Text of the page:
On August 25, 1989, Voyager 2 performed a close Neptune flyby, giving humanity its first close-up of the eighth (and the outermost) planet of our solar system. Neptune was the spacecraft’s final planetary target.
That first Neptune flyby was also the last: No other spacecraft has visited Neptune since.
Today’s (August 25) story of what happened this day in Science, Technology, Astronomy, and Space Exploration history.
Voyager 2’s historic Neptune flyby
12 years after leaving Earth in 1977, Voyager 2 performed its historic Neptune flyby. It also made its closest approach to any planet by passing about 4,950 kilometers (3,000 miles) above Neptune’s north pole.
Five hours later this closest approach, Voyager 2 passed about 40,000 kilometers (25,000 miles) from Neptune’s largest moon, Triton, the last solid body the spacecraft will have an opportunity to study.
The photo below is a global color mosaic of Triton, taken in 1989 by Voyager 2 during its flyby of the Neptune system. The color was synthesized by combining high-resolution images taken through orange, violet, and ultraviolet filters; these images were displayed as red, green, and blue images and combined to create this color version.
With a radius of 1,350 km (839 mi), about 22% smaller than Earth’s moon, Triton is by far the largest satellite of Neptune. It is one of only three objects in the Solar System known to have a nitrogen-dominated atmosphere (the others are Earth and Saturn’s giant moon, Titan).
Triton has the coldest surface known anywhere in the Solar System (38 K, about -391 degrees Fahrenheit); it is so cold that most of Triton’s nitrogen is condensed as frost, making it the only satellite in the Solar System known to have a surface made mainly of nitrogen ice. The pinkish deposits constitute a vast south polar cap believed to contain methane ice, which would have reacted under sunlight to form pink or red compounds.
The dark streaks overlying these pink ices are believed to be an icy and perhaps carbonaceous dust deposited from huge geyser-like plumes, some of which were found to be active during the Voyager 2 flyby.
The bluish-green band visible in this image extends all the way around Triton near the equator; it may consist of relatively fresh nitrogen frost deposits. The greenish areas include what is called the cantaloupe terrain, whose origin is unknown, and a set of “cryovolcanic” landscapes apparently produced by icy-cold liquids (now frozen) erupted from Triton’s interior.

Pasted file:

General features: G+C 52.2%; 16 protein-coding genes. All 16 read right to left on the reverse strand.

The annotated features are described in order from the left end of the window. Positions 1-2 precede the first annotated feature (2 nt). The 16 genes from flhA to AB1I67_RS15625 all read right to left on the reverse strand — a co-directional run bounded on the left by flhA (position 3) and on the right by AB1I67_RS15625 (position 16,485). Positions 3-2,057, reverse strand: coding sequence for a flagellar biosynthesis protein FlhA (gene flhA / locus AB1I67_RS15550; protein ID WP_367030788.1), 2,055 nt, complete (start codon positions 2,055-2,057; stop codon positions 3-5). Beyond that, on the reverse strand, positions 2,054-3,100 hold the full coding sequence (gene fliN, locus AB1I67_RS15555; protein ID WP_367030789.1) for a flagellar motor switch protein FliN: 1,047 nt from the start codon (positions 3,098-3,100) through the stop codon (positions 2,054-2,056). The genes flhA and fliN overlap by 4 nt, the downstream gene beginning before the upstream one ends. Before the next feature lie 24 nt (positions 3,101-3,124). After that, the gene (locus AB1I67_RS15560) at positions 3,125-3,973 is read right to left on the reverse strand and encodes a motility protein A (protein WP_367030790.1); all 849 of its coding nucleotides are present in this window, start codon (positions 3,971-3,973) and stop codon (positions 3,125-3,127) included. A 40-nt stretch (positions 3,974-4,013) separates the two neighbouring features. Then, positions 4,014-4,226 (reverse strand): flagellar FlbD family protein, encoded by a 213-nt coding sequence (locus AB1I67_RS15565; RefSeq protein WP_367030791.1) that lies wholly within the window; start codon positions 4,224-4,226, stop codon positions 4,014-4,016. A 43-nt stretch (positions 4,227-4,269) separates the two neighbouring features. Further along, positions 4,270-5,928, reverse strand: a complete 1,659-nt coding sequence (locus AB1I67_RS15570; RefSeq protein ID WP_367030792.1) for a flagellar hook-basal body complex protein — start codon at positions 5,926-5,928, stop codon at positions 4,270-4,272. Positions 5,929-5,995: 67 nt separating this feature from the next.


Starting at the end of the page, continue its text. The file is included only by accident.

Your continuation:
Video: Voyager 2 Reaches Neptune (CBS Evening News, August 18, 1989)
A delightful piece of history.
Neptune is one of our solar system’s four gas giants. The others in this class are Jupiter, Saturn, and Uranus. All four gas giants are beyond the asteroid belt.
These gas giants are about 4 (Neptune) to 12 times (Jupiter) greater in diameter than Earth. They have no solid surfaces but possess massive atmospheres that contain substantial amounts of hydrogen and helium with traces of other gases.
Neptune is the fourth-largest planet by diameter (after Jupiter, Saturn, and Uranus), the third-most-massive planet (after Jupiter and Saturn), and the densest giant planet. It is 17 times the mass of Earth, and slightly more massive than its near-twin Uranus.
Neptune completes an orbit around Sun in 164.8 years (60,195 days). Its equatorial radius of 24,764 km (15,388 miles) is nearly four times that of Earth.
Neptune has a faint and fragmented ring system (labeled “arcs”), which was discovered in 1984. This ring system was then later confirmed during Voyager 2’s Neptune flyby.
About 30 times farther from the Sun than Earth is, the icy giant receives only about 0.001 times the amount of sunlight that Earth does. In such low light, Voyager 2’s camera required longer exposures to get quality images. But because the spacecraft would reach a maximum speed of about 60,000 mph (90,000 kph) relative to Earth, a long exposure time would make the image blurry. (Imagine trying to take a picture of a roadside sign from the window of a speeding car.)
So the team programmed Voyager 2’s thrusters to fire gently during the close approach, rotating the spacecraft to keep the camera focused on its target without interrupting the spacecraft’s overall speed and direction.
The probe’s great distance also meant that by the time radio signals from Voyager 2 reached Earth, they were weaker than those of other flybys. But the spacecraft had the advantage of time: The Voyagers communicate with Earth via the Deep Space Network, or DSN, which utilizes radio antennas at sites in Madrid, Spain; Canberra, Australia; and Goldstone, California.
During Voyager 2’s Uranus encounter in 1986, the three largest DSN antennas were 64-meters (210 feet) wide.
To assist with the Neptune encounter, the DSN expanded the dishes to 70 meters (230 feet). They also included nearby non-DSN antennas to collect data, including another 64-meter (210 feet) dish in Parkes, Australia, and multiple 25-meter (82 feet) antennas at the Very Large Array in New Mexico
The conclusion of the Neptune flyby marked the beginning of the Voyager Interstellar Mission, which continues today, 45 years after launch (as of 2022). Voyager 2 and its twin, Voyager 1 (which had also flown by Jupiter and Saturn), continue to send back dispatches from the outer reaches of our solar system.
August 20 in Science, Technology, Astronomy, and Space Exploration history
- 2012: Voyager 1 passed the heliopause and became the first spacecraft in interstellar space
- 1989: Voyager 2 performed the first Neptune flyby
- “Voyager 2 and Neptune” on the NASA website
- “Voyager 2’s Historic Neptune Flyby” on the NASA website
- “Neptune Approach” on the NASA Jet Propulsion Laboratory website
- Opportunity landed on Mars on January 25, 2004 - January 25, 2023
- The first Uranus flyby was performed by Voyager 2 on January 24, 1986 - January 24, 2023
- Neptune became the outermost planet on January 21, 1979 - January 21, 2023